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Lot 230: 1803 Front Page Printing of the Louisiana Purchase Treaty after its Ratification
Historic Autographs, Civil War Encased Postage Stamps, Colonial, Revolutionary War, Federal Era, Coins, Currency, Medals
December 10, 2016
Rancho Santa Fe, CA, USALive Auction
1803 "Louisiana Treaty" after the United States Senate's Official Ratification Front Page Newspaper Printing
November 5, 1803-Dated Federal Period, Front Page Printing of the Louisiana Purchase Treaty in the Providence Phoenix, 4 pages, complete, measuring 11.5" x 18", Very Fine.
Titled, "Louisiana Treaty," this unusual front page printing of the Treaty celebrates the news of its ratification in the Senate on October 20, 1803, by a vote of 24 to 7. It reads, in part:
"We congratulate our fellow-citizens on the prompt approbation given by the Senate to this important Act. The treaty, as advised to be ratified by the Senate, and which we have no doubt will in a short time receive the final ratification of the President of the United States." The full printing of the treaty, unusually placed on the front page that was normally reserved for advertisements, was printed only two months before the final transfer of sovereignty over the vast new territory. Signed in print, "Barbe Marbois. Rob. R. Livingston, Jas. Monroe."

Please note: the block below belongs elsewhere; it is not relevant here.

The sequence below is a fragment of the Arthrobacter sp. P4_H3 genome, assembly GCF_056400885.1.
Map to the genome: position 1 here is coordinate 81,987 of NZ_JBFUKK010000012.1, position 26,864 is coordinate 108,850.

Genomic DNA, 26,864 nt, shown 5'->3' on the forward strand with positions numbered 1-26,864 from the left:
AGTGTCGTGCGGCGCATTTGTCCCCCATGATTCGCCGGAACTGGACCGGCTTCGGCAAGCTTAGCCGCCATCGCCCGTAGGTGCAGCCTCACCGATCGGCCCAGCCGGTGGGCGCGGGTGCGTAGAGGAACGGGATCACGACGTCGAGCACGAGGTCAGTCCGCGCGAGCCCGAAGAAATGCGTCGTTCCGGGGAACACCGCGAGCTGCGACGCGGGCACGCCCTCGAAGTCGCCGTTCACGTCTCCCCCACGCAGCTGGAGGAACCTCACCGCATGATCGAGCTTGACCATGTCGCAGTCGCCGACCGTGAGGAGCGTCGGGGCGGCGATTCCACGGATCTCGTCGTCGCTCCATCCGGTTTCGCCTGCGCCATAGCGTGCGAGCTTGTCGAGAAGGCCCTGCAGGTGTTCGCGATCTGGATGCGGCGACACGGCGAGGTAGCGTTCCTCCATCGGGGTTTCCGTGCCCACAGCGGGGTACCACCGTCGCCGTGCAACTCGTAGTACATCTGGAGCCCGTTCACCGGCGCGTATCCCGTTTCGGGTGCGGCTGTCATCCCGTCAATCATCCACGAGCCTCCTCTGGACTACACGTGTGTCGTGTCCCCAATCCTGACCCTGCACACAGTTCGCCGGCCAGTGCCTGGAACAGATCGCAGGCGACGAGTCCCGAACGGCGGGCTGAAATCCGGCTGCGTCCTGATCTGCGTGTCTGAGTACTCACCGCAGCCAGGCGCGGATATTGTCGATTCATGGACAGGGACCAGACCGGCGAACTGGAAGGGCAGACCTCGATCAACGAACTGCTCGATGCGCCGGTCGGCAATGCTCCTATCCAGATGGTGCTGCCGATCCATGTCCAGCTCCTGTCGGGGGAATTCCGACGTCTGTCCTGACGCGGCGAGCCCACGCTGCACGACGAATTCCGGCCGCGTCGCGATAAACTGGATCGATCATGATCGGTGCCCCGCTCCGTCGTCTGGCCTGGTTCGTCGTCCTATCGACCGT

The Treaty, together with two accompanying conventions consume three columns on page one together with two more on page two. The balance of page two covers happenings in the House of Representatives from October 18-22. On the latter day, "The President communicated by Message to the House, the ratified Louisiana Treaty. It was referred to a committee of the whole House. Mr. Randolph offered a resolution making provision for carrying the treaty into effect." The same day, "the committee to whom were transferred two resolutions proposing amendments to the constitution of the United States relative to the election of the President and Vice President, have according to order, had the same under consideration, and beg leave to submit the following report..." offering the text of what became the Twelfth Amendment.